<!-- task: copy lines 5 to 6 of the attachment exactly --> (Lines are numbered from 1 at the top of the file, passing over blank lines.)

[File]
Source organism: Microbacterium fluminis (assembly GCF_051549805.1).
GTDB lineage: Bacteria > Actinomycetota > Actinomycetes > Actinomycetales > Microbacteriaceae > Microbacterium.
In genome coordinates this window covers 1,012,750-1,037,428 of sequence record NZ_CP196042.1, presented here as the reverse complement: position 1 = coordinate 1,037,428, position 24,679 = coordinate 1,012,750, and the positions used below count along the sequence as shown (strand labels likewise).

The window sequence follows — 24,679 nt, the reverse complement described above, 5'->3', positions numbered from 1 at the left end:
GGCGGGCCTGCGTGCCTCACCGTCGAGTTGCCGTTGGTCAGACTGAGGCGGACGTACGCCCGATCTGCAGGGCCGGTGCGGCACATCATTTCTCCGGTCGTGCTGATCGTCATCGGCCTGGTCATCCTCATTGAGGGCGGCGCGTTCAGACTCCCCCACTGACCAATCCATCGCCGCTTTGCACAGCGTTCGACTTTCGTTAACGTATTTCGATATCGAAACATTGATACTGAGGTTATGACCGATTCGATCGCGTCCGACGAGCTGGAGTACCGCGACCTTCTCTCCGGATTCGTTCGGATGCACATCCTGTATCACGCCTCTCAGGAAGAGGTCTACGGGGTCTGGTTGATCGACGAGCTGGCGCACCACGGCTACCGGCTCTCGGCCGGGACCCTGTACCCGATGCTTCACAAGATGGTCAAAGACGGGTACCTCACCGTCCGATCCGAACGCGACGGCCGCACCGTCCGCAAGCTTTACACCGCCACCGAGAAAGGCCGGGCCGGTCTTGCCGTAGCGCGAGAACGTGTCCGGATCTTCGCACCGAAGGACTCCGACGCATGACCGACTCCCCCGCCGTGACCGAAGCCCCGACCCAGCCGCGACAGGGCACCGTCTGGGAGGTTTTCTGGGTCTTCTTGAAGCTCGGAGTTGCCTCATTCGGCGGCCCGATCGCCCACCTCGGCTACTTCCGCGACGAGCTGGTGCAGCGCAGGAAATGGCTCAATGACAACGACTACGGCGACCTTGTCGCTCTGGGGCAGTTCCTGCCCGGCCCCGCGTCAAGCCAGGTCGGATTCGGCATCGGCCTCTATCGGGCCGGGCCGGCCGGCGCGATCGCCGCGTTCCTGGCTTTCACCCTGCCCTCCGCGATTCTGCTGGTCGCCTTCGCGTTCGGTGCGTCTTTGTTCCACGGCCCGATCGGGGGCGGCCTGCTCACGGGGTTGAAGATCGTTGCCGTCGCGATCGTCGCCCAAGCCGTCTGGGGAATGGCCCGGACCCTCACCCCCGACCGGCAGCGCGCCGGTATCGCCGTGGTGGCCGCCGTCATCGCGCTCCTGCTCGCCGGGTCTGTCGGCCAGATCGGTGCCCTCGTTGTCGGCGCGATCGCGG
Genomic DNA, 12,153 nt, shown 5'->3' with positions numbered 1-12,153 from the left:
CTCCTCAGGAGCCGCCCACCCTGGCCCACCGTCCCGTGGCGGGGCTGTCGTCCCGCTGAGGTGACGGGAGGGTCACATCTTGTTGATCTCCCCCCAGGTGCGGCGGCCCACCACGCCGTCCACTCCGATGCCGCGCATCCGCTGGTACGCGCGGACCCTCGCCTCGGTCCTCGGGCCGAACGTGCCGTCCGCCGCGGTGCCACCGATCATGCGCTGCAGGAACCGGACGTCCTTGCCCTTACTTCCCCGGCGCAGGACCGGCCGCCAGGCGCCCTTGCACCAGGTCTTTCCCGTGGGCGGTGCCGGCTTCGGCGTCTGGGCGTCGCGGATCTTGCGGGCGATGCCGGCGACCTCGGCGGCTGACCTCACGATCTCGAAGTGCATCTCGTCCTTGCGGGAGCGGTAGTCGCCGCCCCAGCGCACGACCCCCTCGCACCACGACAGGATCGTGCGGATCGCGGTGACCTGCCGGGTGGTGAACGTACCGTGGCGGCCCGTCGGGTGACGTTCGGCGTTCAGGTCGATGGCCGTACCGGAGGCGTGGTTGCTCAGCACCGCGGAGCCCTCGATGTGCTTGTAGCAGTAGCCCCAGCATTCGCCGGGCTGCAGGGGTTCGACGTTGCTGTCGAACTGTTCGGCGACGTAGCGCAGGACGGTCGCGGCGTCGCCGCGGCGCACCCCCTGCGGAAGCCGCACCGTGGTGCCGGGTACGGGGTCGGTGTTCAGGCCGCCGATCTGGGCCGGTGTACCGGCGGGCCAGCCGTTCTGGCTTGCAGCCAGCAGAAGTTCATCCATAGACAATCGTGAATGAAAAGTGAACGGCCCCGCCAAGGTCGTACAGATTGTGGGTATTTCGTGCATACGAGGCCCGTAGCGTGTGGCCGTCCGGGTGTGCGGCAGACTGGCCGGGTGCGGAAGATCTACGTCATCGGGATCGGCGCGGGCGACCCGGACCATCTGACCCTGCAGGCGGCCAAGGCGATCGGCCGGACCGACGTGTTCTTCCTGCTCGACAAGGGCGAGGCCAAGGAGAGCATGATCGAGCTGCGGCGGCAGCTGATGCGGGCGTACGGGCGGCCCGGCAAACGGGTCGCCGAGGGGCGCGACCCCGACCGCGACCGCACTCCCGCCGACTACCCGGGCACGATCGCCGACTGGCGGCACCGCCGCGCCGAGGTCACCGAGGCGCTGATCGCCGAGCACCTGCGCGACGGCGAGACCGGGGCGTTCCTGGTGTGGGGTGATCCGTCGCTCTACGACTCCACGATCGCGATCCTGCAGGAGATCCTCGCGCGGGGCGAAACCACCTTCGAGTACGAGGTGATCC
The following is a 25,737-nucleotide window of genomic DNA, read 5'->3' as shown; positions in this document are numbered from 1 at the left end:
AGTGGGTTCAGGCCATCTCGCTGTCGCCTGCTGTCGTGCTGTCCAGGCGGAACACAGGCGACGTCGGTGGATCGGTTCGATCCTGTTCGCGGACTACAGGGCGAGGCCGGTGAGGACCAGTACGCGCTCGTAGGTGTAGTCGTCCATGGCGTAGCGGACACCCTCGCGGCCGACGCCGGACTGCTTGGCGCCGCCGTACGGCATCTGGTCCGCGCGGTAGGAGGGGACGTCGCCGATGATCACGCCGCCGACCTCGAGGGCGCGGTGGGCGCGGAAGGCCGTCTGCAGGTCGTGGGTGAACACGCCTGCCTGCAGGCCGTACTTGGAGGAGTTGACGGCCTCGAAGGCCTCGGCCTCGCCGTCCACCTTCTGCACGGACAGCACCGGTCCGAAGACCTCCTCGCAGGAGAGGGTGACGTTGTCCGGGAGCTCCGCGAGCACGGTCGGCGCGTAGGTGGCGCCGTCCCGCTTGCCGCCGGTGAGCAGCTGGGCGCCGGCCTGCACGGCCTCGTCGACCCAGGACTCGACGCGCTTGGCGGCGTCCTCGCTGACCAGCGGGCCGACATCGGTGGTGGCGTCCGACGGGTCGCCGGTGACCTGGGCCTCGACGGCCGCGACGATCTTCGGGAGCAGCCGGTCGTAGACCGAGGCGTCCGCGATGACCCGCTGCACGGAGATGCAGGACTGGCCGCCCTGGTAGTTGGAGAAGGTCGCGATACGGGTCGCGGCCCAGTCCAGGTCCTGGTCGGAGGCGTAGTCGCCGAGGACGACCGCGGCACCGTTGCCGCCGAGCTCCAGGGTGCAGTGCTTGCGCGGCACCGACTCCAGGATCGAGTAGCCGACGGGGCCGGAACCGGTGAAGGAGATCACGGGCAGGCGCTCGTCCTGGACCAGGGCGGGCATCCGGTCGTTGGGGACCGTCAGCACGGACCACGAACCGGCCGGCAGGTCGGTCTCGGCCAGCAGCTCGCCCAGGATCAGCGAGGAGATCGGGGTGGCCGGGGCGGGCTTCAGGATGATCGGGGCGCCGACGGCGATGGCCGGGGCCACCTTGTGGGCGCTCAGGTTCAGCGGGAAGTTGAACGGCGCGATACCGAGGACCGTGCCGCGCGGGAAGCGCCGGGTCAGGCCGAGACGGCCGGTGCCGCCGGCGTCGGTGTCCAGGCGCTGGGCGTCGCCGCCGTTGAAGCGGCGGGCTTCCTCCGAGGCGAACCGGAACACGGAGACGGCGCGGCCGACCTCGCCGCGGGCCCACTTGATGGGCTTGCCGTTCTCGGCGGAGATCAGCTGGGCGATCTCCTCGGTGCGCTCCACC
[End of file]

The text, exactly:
GGCGGGCCTGCGTGCCTCACCGTCGAGTTGCCGTTGGTCAGACTGAGGCGGACGTACGCCCGATCTGCAGGGCCGGTGCGGCACATCATTTCTCCGGTCGTGCTGATCGTCATCGGCCTGGTCATCCTCATTGAGGGCGGCGCGTTCAGACTCCCCCACTGACCAATCCATCGCCGCTTTGCACAGCGTTCGACTTTCGTTAACGTATTTCGATATCGAAACATTGATACTGAGGTTATGACCGATTCGATCGCGTCCGACGAGCTGGAGTACCGCGACCTTCTCTCCGGATTCGTTCGGATGCACATCCTGTATCACGCCTCTCAGGAAGAGGTCTACGGGGTCTGGTTGATCGACGAGCTGGCGCACCACGGCTACCGGCTCTCGGCCGGGACCCTGTACCCGATGCTTCACAAGATGGTCAAAGACGGGTACCTCACCGTCCGATCCGAACGCGACGGCCGCACCGTCCGCAAGCTTTACACCGCCACCGAGAAAGGCCGGGCCGGTCTTGCCGTAGCGCGAGAACGTGTCCGGATCTTCGCACCGAAGGACTCCGACGCATGACCGACTCCCCCGCCGTGACCGAAGCCCCGACCCAGCCGCGACAGGGCACCGTCTGGGAGGTTTTCTGGGTCTTCTTGAAGCTCGGAGTTGCCTCATTCGGCGGCCCGATCGCCCACCTCGGCTACTTCCGCGACGAGCTGGTGCAGCGCAGGAAATGGCTCAATGACAACGACTACGGCGACCTTGTCGCTCTGGGGCAGTTCCTGCCCGGCCCCGCGTCAAGCCAGGTCGGATTCGGCATCGGCCTCTATCGGGCCGGGCCGGCCGGCGCGATCGCCGCGTTCCTGGCTTTCACCCTGCCCTCCGCGATTCTGCTGGTCGCCTTCGCGTTCGGTGCGTCTTTGTTCCACGGCCCGATCGGGGGCGGCCTGCTCACGGGGTTGAAGATCGTTGCCGTCGCGATCGTCGCCCAAGCCGTCTGGGGAATGGCCCGGACCCTCACCCCCGACCGGCAGCGCGCCGGTATCGCCGTGGTGGCCGCCGTCATCGCGCTCCTGCTCGCCGGGTCTGTCGGCCAGATCGGTGCCCTCGTTGTCGGCGCGATCGCGG
Genomic DNA, 12,153 nt, shown 5'->3' with positions numbered 1-12,153 from the left: